GLASGOW has been the set for a number of recent blockbusters — but it seems that Giffnock was the original movieland.
The short-lived Rouken Glen Studio made its only hit in 1911 with a silent film version of a Walter Scott novel.
Directed by Arthur Vivian for producer James Bowie, Rob Roy was Scotland’s first feature film.
The black and white production was filmed almost entirely in Rouken Glen park, as well as an on-location trip to Aberfoyle.
The studio was founded by William John Brendon and housed in a tram depot, with its power supply still running from the tramway power station — meaning that a passing tram would cause the light to fade, and more than one would shut production down entirely.
And star of the show was Helensburgh-born actor John Clyde, who would later find fame playing the same part on stage.
However, the film company filed for bankrupcy the following year — and the Rob Roy reels can no longer be found, with the Scottish Screen Archive listing the footage as “missing, believed lost”.
It seems that even those who know the park inside out have never heard of the film, as Friends of Rouken Glen Park have no knowledge of it — however, chairman Gerald Levin told The Extra: “The emergence of details like the making of silent films only adds to the rich tapestry of this beautiful and popular park’s history”.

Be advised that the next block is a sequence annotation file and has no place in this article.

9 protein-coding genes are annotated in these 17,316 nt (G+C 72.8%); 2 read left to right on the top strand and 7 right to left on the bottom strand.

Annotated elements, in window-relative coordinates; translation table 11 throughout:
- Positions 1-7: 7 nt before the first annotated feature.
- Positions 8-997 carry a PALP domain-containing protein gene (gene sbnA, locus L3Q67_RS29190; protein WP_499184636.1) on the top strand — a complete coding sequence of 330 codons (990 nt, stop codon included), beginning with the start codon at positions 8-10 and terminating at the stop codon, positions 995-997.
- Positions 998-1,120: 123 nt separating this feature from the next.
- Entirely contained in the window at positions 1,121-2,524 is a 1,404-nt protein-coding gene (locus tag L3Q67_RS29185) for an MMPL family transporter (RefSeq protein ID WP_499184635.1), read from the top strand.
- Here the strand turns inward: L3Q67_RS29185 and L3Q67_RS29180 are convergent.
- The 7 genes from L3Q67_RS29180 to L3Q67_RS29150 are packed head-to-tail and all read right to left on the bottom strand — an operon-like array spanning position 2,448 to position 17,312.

A century later, East Renfrewshire council set out to find out more about the lost print, launching a #findRobRoy Twitter campaign in December 2011.
No one has come forward with information — but there is still hope to hear from residents who can shed some light on the mysterious missing film.
Of course, Rob Roy isn’t the only example of a southside location gracing the silver screen.
The Ace Film Producing Company made just one feature — 1919’s The Harp King — from the same studio, no less.
And in recent years, Ken Loach shot in Pollokshields for Ae Fond Kiss (2004), while Peter Mullan chose Cardonald for last year’s Neds.
The Extra has also featured southside films, including two silent pictures – The Tenement Ghost by Thomas Cochrane and The Swashbuckling Scoundrel, by Paul Darroch.
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